“From sunset of the first full moon that a Sterling becomes a man, the beast shall take him, blood will be his wine, hunger will fill his soul, and he will become a creature of nightmares. He will know a woman’s lust but never a woman’s love and he will have no peace as he searches for his heart’s desire. Thus it shall be, thus it shall remain, until the true love that should have been, finally is. So mote it be.”
Edward laid down his journal, staring at Anne as she grounded the power she had raised and released the circle. He couldn’t believe she had acted so vindictively. She knew the dangers of throwing out a spell to harm another, especially when done in anger. The curse would fall back on Anne threefold, but because of her pain, she had ignored all of their grandmother’s careful teaching. Edward knew that because she had cursed the entire Sterling line, it would fall back on their entire family. He could almost hear the desperate heartbroken screams of innocents not yet born.
Anne walked toward him, her eyes full of hate and triumph.
“You haven’t won, sister,” Edward said, getting to his feet and brushing leaves from his clothes. “You have damned us all. How could you do this?”
“How could I? Ask that of the one that stole my heart as well as my innocence.”
Edward closed his journal, slipping it into his pocket, shaking his head.
“What have you there?” Anne asked, her eyes flashing.
“I’ve recorded your words in the hope of finding a way to break the curse.”
“You must destroy it,” Anne ordered. “’Tis proof of black magic. We will both be burned.”
“Nay, Sister, I will hide it well and study it in secret, but whatever the consequences of this night, we will both accept them. The only hope of undoing the evil you have wrought is on this page. If I should fail, maybe someone smarter than I will succeed in the future.”
Today ~ New York
BENJAMIN STERLING paced the length of his office, stopping to stare out the window at the moon already visible in the late afternoon sky. The full moon was still a week away, but he was already beginning to feel the pull. He needed to finish with his work in the city and get back to his country estate where he could hunt at night without fear of discovery.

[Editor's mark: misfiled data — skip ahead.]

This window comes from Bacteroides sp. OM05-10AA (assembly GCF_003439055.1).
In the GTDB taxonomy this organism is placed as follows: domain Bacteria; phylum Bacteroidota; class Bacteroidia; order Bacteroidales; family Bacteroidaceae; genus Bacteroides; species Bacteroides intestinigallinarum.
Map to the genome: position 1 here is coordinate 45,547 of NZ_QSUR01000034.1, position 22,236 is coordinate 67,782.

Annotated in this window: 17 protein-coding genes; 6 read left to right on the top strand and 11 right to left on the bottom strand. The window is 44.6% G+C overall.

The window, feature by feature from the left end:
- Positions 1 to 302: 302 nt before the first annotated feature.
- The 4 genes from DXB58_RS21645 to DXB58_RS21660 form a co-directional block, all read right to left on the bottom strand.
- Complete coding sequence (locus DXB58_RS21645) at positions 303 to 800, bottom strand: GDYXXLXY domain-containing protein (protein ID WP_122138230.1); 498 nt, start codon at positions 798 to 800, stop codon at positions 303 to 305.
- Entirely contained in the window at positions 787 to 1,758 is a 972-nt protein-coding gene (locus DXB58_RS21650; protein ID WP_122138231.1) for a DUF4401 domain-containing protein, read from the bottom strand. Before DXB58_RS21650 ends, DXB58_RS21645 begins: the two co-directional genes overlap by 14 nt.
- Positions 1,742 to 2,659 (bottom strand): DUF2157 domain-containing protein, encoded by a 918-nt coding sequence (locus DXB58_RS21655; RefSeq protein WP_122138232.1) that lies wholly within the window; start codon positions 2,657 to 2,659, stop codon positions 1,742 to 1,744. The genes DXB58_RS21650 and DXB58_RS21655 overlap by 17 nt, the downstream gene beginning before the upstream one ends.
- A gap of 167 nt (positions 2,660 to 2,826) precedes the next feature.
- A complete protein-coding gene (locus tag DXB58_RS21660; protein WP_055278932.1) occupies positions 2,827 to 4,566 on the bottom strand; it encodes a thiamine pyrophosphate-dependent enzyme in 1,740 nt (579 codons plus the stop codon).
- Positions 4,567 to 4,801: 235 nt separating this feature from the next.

Penelope Marsden, his assistant, slid into the room unobtrusively, waiting silently to be acknowledged.
“Yes, Penny?” Benjamin asked, returning to his desk and rifling through the papers covering the surface in a halfhearted attempt to get his mind to focus.
“There is a young man outside to see you, sir. He says he has come from London and won’t leave without speaking to you personally.”
“I don’t see anyone without an appointment,” Benjamin snapped.
“I told him that, sir. He said to tell you that his name was Northland.”
Every hair on Benjamin’s body stood up. He had never actually met anyone from the Northland family line, but it was unlikely to be a coincidence given the circumstances. When he was younger, he had read every scrap of documentation he could find in a useless attempt to discover a cure for the curse he carried. Letters, diaries and detailed descriptions of the lengths his ancestors had gone to, to rid themselves of the disease that afflicted them had led him to decide that there was no “cure.” From that point on, he had dedicated his efforts to making his life as normal as possible, amassing the wealth necessary to allow him to travel at will, own several homes and hundreds of acres of land.
During his research, he had examined the town and church records thoroughly, but it appeared that after the witch, Anne Northland, had died in childbirth, her twin had disappeared off the face of the earth. Only to have his ancestor turn back up again today, apparently, Benjamin mused. Realizing that Penny was still waiting patiently for instruction, he sat back in his chair. “Send him in.”
Penny was paid well to show nothing but businesslike efficiency. Her personal opinions about her boss’s odd behavior she kept carefully to herself. After gliding through the polished mahogany door, she returned moments later with a slender young man in tow. “Mr. Tristan Northland, sir,” she intoned before retreating and closing the door behind her.
Benjamin’s first reaction was that his visitor’s name fit him; unique, old-fashioned and slightly romantic. The young man’s scent tickled his nose, causing his body to react in a surprising way. He smelled of trees, moss and the leaf litter of the deep forest, making Benjamin want to bury his nose against his throat and breathe deeper. He was tall and slender, but you could see the sinewy muscles that covered his limbs. Possibly the most striking detail, though, was the matching chestnut color of his eyes and the hair that fell well past his shoulders, curling in gentle spirals from the band that attempted to tame it.
Tristan fidgeted, still standing just inside the door, unsure what to do next. “Ah… thank you for seeing me. I realize hopping on a plane without calling first was probably not the most responsible decision I’ve ever made, but I was desperate to be able to talk with you and I was….”